Dr Lena Winestone: Disparities in Outcomes in Children With AML Based on Neighborhood Characteristics

December 8, 2019

Children with acute myeloid leukemia (AML) who come from neighborhoods with lower income have poorer outcomes and may have access to care issues, said Lena Winestone, MD, assistant professor of pediatrics at the University of California, San Francisco.

Children with acute myeloid leukemia (AML) who come from neighborhoods with lower income have poorer outcomes and may have access to care issues, said Lena Winestone, MD, assistant professor of pediatrics at the University of California, San Francisco.

Transcript

What have you found regarding how neighborhoods, specifically if they are those with low income and low education, impact survival in children with cancer?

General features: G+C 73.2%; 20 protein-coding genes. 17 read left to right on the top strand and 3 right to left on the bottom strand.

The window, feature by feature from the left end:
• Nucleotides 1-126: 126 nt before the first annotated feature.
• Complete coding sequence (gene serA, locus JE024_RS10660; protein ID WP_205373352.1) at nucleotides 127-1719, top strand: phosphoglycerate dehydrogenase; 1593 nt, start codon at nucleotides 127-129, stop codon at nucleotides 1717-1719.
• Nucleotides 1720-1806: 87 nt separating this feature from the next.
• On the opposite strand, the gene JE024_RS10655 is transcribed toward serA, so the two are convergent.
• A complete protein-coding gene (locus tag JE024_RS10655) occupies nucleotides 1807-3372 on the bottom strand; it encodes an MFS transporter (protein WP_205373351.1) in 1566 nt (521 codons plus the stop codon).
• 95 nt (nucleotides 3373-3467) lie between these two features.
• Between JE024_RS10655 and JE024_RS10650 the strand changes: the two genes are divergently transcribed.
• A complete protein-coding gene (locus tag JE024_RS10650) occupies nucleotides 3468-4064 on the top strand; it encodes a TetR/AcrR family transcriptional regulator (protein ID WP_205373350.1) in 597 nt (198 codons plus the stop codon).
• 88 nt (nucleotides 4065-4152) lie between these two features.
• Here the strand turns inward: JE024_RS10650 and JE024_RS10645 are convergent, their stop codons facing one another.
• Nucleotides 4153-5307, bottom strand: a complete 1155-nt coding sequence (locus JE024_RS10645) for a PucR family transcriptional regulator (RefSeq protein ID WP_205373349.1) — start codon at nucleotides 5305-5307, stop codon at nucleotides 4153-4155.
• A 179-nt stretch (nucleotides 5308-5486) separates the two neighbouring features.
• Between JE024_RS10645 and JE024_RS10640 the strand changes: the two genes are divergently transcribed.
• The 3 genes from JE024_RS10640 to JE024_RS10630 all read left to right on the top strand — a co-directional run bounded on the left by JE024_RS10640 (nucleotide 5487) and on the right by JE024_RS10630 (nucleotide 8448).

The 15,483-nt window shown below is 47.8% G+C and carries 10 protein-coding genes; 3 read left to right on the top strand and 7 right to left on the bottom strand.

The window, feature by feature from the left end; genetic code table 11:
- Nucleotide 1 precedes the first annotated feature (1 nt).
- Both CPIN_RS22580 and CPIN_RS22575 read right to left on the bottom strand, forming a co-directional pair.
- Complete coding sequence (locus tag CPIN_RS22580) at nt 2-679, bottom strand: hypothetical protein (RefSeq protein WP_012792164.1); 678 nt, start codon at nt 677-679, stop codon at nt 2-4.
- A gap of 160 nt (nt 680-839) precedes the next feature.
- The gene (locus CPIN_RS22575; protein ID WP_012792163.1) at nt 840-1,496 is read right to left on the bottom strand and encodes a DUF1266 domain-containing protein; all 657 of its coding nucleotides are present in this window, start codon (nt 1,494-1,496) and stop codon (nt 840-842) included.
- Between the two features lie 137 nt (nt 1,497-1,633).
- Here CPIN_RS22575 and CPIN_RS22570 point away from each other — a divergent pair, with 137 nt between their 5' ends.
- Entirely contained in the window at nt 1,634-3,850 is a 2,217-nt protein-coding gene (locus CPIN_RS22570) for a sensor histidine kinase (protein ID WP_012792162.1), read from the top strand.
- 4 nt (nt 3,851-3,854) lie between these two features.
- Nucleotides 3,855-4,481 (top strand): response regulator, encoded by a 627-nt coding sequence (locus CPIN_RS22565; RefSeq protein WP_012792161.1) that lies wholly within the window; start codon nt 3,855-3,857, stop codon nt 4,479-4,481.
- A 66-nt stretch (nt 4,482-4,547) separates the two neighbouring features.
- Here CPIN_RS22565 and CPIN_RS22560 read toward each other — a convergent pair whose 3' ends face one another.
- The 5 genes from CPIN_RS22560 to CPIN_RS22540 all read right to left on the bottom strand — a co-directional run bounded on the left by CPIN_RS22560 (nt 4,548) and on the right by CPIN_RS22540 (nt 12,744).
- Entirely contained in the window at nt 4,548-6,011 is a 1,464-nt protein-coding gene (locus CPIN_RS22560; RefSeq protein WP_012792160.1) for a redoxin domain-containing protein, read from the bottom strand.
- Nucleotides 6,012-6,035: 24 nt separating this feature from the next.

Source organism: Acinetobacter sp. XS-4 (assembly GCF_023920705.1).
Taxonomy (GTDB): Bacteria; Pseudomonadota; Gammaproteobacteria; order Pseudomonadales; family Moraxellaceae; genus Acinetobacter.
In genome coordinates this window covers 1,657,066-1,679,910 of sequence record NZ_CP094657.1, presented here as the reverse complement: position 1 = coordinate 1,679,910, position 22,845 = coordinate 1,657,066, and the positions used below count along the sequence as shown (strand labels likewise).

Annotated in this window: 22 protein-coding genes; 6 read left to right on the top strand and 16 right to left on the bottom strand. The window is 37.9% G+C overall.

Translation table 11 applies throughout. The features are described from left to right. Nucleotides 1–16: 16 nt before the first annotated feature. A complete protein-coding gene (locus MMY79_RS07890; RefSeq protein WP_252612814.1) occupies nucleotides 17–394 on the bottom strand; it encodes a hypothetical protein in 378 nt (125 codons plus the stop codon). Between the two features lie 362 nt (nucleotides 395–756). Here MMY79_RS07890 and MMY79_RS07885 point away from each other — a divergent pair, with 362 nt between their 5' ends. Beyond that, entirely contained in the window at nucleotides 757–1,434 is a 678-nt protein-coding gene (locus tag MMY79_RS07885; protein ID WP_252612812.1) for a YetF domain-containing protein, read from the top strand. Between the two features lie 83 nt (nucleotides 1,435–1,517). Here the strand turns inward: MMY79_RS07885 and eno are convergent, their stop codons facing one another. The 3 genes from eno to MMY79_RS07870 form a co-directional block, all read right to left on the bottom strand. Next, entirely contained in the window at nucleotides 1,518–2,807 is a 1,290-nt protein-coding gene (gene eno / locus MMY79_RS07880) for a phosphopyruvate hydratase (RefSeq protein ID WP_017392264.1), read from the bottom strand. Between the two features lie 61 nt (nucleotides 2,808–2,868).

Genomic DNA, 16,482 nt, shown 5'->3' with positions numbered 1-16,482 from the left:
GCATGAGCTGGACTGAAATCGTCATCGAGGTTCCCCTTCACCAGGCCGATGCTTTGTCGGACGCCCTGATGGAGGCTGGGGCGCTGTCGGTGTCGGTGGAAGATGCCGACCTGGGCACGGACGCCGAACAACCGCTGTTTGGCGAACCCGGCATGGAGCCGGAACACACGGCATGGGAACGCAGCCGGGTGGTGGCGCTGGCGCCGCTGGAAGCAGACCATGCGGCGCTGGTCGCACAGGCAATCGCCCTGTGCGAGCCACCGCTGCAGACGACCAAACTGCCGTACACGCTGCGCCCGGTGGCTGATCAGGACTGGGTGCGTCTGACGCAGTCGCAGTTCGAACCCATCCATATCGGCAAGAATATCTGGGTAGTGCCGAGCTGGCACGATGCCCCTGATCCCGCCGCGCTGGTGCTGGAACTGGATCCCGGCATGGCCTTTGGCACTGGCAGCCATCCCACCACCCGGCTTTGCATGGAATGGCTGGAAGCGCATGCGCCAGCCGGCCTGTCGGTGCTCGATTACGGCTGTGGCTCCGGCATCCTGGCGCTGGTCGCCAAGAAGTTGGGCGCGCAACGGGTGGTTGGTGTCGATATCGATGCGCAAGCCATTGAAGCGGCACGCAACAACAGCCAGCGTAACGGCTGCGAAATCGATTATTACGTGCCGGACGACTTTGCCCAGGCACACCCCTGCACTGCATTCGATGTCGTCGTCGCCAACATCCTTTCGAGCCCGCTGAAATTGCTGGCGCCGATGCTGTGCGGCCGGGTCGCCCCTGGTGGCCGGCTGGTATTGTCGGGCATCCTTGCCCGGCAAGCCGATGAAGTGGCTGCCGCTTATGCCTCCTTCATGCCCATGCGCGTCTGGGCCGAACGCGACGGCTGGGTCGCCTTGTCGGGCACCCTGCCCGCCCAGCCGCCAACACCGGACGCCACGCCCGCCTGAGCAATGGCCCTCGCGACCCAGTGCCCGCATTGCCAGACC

So, we found that children with acute myeloid leukemia, a type of leukemia that affects children, have an increased risk of mortality if they come from a low-income or high-poverty neighborhood. In particular we looked at that and broke it down in several different ways. We looked at the risk of relapse and found that there was an increased risk of relapse among those patients. And in addition, we found that they had a higher risk of toxicity that led to mortality among that patient population.

Finally, we looked at early mortality as a marker, potentially, of access to care, and found that low-income patients also have a substantial increased risk of early mortality or death during the first course of chemotherapy, suggesting that a component of what’s going on may be related to access.